At the risk of sounding blasphemous, I’m not sure if LUMAscape is useful or a waste of time. If you’re not familiar with LUMAscape, it maps the entire sector-based ecosystem of companies in categories like mobile and search, to name just two. While it may make us look smart when we print and post them on the office walls, the abyss of logos and boxes just make me cross-eyed.
The “content marketing/native” LUMAscape is typical in its overwhelming comprehensiveness: Hundreds and hundreds of logos from companies as large, medium, and small dots across 16 categories like content creation, content curation, content, and content planning and amplification. If I look at it long enough I start to feel content intoxication.
But clearly the content marketing/native-sector LUMAscape has value. It has been viewed more than 2.1 million times at Lumapartners.com. And you can bet that venture capital firms represent a large chunk of those clicks as they seek opportunity in what has been a booming market for content investment.
Venture capital firms have dumped more than $300 million into content companies across 50 or so deals in 2013 and 2014. Much of that has been seed-level investment, so apparently VCs feel there is “Luma rooma” for more logos (or more boxes). But there have also been significant later-stage bets on growing content companies such as Percolate, which raised $34.5 million in 2014, NewsCred ($25 million), Contently ($12.3 million), Visual.ly ($8.1 million), Skyword ($11 million), and SimpleReach ($9 million).
Investors take it as a foregone conclusion that content is going to be this massive opportunity,” says Edward Kim, CEO of SimpleReach, which works with brands and publishers on content measurement and distribution. “The question becomes, ‘Which companies need to exist for this opportunity to be fully realized’?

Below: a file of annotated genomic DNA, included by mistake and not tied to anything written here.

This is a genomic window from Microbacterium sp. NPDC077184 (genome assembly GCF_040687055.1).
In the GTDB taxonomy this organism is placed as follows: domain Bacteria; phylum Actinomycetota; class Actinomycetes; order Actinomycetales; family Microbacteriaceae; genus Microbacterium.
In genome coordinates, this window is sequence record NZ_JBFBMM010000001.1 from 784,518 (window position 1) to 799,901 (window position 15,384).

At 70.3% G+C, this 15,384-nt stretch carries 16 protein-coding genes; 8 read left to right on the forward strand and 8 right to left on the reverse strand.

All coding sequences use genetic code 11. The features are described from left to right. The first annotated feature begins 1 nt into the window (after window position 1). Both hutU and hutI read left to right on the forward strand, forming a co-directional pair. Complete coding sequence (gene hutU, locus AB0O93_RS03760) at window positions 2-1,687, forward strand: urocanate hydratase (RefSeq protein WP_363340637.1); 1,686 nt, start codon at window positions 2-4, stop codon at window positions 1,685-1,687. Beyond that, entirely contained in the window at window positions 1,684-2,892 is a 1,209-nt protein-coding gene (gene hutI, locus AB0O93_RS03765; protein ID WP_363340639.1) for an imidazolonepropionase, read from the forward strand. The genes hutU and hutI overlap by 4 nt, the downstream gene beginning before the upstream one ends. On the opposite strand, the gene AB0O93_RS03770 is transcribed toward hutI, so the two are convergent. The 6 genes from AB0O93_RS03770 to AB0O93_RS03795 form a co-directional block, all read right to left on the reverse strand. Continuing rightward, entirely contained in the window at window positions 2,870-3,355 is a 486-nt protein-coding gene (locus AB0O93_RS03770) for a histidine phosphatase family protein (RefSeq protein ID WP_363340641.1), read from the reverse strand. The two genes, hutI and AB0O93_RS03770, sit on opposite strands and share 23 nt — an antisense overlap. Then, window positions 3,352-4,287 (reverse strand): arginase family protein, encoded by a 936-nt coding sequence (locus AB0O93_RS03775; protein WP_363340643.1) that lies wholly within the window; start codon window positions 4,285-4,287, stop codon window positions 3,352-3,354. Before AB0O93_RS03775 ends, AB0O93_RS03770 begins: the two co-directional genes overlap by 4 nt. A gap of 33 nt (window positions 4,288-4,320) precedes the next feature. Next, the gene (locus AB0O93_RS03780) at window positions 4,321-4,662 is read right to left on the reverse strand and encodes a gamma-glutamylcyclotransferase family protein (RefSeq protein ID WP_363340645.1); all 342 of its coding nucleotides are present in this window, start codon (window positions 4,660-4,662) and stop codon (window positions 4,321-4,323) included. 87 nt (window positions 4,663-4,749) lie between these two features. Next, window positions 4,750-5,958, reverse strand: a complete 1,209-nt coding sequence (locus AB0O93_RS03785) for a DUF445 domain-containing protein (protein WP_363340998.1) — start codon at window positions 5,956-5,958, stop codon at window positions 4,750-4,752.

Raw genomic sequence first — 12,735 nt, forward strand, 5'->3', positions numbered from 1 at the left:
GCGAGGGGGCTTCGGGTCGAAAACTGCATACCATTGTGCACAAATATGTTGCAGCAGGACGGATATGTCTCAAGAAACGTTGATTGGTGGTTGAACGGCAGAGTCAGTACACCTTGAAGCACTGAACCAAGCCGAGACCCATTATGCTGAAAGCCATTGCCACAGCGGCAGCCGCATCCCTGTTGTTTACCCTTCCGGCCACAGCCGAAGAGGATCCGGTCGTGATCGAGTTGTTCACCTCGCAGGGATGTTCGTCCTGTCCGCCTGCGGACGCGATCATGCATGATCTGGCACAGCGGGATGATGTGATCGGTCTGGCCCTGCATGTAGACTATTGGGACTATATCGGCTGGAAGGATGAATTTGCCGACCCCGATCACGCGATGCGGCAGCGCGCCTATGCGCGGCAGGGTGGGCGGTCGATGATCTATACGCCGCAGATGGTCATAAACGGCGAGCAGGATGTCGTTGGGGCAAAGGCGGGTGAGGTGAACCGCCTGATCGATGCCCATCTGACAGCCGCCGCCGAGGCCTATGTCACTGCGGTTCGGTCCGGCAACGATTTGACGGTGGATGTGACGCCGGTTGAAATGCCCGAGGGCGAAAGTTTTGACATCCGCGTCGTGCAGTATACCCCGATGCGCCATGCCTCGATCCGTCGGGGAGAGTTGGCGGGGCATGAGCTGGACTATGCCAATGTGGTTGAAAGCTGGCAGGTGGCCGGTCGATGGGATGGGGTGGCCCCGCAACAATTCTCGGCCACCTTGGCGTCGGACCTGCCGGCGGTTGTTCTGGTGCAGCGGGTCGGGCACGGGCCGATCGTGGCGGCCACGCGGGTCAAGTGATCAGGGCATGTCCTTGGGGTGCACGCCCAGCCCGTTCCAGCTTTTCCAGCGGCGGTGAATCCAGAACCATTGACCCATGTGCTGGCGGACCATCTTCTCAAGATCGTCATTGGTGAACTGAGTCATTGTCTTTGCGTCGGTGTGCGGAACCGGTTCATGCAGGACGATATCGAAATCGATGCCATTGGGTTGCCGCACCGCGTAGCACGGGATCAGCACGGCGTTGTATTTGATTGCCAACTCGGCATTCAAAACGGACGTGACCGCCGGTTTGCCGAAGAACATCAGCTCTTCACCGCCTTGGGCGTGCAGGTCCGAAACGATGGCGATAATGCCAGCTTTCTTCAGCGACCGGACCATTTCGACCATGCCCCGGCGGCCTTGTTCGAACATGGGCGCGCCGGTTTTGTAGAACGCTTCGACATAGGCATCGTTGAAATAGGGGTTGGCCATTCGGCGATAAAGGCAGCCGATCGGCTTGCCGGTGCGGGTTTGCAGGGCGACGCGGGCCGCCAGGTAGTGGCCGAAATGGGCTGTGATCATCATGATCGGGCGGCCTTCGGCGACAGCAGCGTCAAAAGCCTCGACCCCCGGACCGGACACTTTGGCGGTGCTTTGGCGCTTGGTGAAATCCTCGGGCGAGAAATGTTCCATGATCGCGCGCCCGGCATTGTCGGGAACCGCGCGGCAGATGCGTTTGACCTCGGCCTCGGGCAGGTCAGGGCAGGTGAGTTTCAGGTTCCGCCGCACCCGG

As we brand publishers look ahead this year and beyond, it’s not about whether the market will remain so frothy. (That’s the concern for the investor and investee.) What we want to know is, “Why does it matter to us?” Let’s take a crack at answering that.
For all the investor enthusiasm for content-related plays now, it is still in the very early days. “There’s a long way to go if you think about new geographies, new targets, new markets, new channels,” Kiva Kolstein, Percolate’s Vice President of Sales and Account Management, said at a panel discussion on VC investments as part of Content Marketing World last year. “On TV, 10% of a project’s budget is spent to create the content and 90% is spent to promote it. It’s flipped on digital. Companies are spending more money creating content than promoting it. If there’s an investment thesis to be had there, it’s that this is a market that you want to be part of.”
Omar El-Ayat, Vice President at Crosslink Capital and an investor in Visual.ly, Scripted, and other content marketing service providers, points to the fact that content investments are still a fraction of what has gone into email marketing, social media marketing, and marketing automation. And he notes that heavyweight software providers like SAP and Oracle are only beginning to activate in the space. (Many believe the market will consolidate around these companies’ efforts to offer an integrated, end-to-end marketing stack.)